Thursday, October 20, 2011

A Month of Charm and Rice Paddies

My month in Bali was charming and relaxing—a great rest from my second trip around the world by local transport. It also involved a lot of bugs. Night would bring insects into my room—and they’d find their way through tiny holes in my mosquito net. Evenings in the rice paddies were cool so I didn’t need A/C, but I rapidly learned the value of screens.

No more bungalows without screens, I realized.

And sometimes there were frogs. Not in my mosquito net—maybe not even in my bungalow. Were they just below in the garden? I could never tell—such small frogs make such loud noises.

I also met several dogs over my month. A black dog roaming the grounds of the rice fields near my bungalow was precisely named Blackie, and the house dog at the organic Japanese deli across the road kept giving me his paw to beg for a taste of my lunch. But I was eating brown rice and radish. Is that dog food? I wasn’t sure.

Then there were monkeys. No, not in my bungalow or even in my part of town, Penestanan. But rather down the road at the other end of Ubud, which is home to the Sacred Monkey Forest—a park dedicated to a small forest containing temples and monkeys. Lots and lots of monkeys. Sometimes, I think there were as many monkeys as there were tourists in Ubud, but there aren’t, not really. The monkeys were just more verbal and demonstrative. They’d chase each other, beg for snacks, and aggressively demand bananas.

I kept out of their way the one day I headed down to the Monkey Forest to shoot video. Monkeys never seem to understand they’re smaller than people, or maybe it’s that they know we don’t want to hurt them. They can be bullies.

Most of the time, I just passed around the Monkey Forest. I’d been in years ago on my first trip to Bali in 2000, and it’s set at one end of town, where I seldom ended up. I‘d skirt around the sacred area as I went about my daily life in Ubud. I usually had somewhere to go—the bus stop, the salon, a coffee shop, the store. Or even to the pub.

After my week of volunteering at the writers festival, I had met several resident expats of Ubud, who introduced me to amusing local characters. The scene centered around evenings in a pub alongside the town football field, and most of my new pals had ended up in Bali for the culture, inexpensive lifestyle, and support of their arts. Everyone seemed to be a writer, painter, photographer, or patron of music or dance. And they’d tell me stories about the characters in the book “Eat, Pray, Love,” or talk about their villas or projects or their travels.

My favorite evenings were watching the expats argue with each other about conspiracy theories. One subscribed to pretty much any available conspiracy theory.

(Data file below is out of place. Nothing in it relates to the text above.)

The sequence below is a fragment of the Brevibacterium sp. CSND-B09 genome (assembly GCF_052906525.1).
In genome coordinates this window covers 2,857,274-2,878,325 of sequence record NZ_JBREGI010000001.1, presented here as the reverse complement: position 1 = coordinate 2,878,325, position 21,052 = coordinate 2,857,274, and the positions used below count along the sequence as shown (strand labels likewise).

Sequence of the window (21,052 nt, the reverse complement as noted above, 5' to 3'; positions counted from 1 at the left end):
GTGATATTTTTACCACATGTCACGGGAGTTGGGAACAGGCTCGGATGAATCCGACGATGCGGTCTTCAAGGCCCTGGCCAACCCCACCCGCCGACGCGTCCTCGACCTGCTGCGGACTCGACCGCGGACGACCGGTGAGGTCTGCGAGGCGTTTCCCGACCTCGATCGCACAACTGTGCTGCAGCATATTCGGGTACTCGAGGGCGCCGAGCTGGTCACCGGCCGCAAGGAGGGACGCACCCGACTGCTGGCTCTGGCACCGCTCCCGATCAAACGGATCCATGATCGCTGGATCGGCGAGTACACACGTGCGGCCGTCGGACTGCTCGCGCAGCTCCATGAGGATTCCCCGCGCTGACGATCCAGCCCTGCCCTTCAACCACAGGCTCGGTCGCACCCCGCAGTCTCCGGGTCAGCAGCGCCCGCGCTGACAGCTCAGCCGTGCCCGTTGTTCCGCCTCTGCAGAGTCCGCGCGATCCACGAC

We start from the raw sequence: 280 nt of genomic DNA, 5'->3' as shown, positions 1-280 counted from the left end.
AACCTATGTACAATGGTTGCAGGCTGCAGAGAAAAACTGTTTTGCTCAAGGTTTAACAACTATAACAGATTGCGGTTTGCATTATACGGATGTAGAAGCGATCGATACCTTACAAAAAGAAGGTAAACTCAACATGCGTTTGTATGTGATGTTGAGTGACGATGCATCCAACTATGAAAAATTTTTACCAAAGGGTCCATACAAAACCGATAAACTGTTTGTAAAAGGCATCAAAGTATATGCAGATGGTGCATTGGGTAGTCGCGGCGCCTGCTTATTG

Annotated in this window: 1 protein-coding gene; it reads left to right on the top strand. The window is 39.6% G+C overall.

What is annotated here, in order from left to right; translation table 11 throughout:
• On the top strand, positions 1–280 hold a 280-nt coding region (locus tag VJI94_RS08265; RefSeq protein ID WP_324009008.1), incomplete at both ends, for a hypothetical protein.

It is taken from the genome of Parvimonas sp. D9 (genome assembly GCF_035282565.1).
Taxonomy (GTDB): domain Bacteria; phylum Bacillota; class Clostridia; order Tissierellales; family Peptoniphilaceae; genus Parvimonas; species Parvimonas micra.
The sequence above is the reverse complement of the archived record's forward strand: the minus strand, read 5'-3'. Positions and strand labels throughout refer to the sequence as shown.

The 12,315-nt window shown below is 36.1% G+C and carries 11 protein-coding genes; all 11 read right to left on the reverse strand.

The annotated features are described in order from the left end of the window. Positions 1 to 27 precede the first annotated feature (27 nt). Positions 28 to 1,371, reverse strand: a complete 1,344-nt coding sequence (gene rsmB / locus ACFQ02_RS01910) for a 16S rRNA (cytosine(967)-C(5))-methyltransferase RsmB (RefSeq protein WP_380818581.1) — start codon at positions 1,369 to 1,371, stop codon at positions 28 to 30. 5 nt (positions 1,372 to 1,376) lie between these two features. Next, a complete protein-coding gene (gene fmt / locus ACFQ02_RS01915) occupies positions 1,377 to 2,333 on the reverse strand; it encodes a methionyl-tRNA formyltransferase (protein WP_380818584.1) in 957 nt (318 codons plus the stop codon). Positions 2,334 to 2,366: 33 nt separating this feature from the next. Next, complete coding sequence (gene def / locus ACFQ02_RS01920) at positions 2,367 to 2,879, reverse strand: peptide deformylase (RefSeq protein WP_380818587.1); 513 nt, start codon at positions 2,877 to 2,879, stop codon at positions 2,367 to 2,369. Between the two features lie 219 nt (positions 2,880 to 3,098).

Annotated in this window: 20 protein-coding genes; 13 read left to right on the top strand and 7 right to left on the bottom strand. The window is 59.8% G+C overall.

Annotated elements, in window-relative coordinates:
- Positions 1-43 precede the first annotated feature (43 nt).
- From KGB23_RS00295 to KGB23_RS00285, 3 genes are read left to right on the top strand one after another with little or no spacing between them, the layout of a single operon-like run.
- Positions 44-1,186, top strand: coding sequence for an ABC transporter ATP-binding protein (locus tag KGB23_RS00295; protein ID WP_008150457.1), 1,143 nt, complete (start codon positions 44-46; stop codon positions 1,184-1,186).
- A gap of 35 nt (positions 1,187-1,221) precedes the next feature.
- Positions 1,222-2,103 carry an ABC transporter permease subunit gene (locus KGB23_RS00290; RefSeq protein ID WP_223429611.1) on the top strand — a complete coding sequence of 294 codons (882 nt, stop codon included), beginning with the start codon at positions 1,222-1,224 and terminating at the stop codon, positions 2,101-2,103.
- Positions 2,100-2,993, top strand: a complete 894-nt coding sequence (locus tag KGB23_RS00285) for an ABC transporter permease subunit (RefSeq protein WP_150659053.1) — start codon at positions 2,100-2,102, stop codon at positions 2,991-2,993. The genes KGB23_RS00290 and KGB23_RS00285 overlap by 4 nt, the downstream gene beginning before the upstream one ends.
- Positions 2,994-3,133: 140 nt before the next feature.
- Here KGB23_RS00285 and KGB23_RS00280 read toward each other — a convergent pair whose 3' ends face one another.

“The earthquake was caused by the CIA and HAARP! 9-11 was an inside job.”

Another would roll his eyes and try to change the subject, but one man would get tired of the crackpot ideas and take the other to task. The ensuing argument was sometimes entertaining and other times tense, but I was always happy when the subject turned back to someone’s painting.

One of these evenings, the conspiracy theorist told me I had a blockage in the left side of my head.

“Too much thinking,” he explained. He put his thumb on my left temple and made an effort at pushing the blockage out.

I’m not sure it worked.

On my last night in Bali, I said good-bye to the group of expats at the pub.

“So when are you coming back?” They said. “Everyone comes back.”

I looked at this quirky group and smiled. I wanted to say “Next year!” Part of me wanted to get a (screened) bungalow and a motorbike to lose myself in writing and organic smoothies, in yoga and conspiracy theories. But I didn’t say anything.

I don’t know when I’ll go back. I’m not done yet with the larger world. I’m an urban person—but could I live in a little town in Bali? Yes, I think I could. For a while.

I walked over to the edge of the football field, keeping an eye out for Nyoman, my motorbike-taxi driver. He sometimes waited for fares here at night, but he’d been hard to find since an Australian woman he’d driven around town for three days had given him a Blackberry as a gift. I’d been looking for him. We’d both been so excited about the Blackberry the night he’d gotten it, I’d forgotten to pay Nyoman.

And I couldn’t well ask around for him. There are a lot of Nyomans in Bali. Every first-born child (male or female) is named Wayan or Putu. Every second-born gets named Made or Kadek. Third-born is Nyoman, and so on. If I were to ask for Nyoman the motorbike driver, I wouldn’t get very far.

I walked up to the little storefront where his mother sold mangoes. But I was no longer sure this was his mother—she could be an aunt, a friend, a cousin.

“Where is Nyoman,” I asked her. She made a call and then said “He is sick.” She made another call and a moment later, a young woman pulled up on a motorbike.

“This is Nyoman’s sister. She will drive you home.”

And so Nyoman’s sister (or whatever—due to my language limitations, I’m not always sure I understand situations correctly), drove me back up to Penestantan and dropped me off in front of the path through the rice fields to Gerebig Bungalows.

I finished packing and surveyed my room before going to bed where I’d fight mosquitoes.

“Back to Bangkok already?” I thought. “But I just got here!”

But it had already been a month. My rest was over and it was time to resume my trip around the world.

Time to head to the airport for the flight back to Bangkok.

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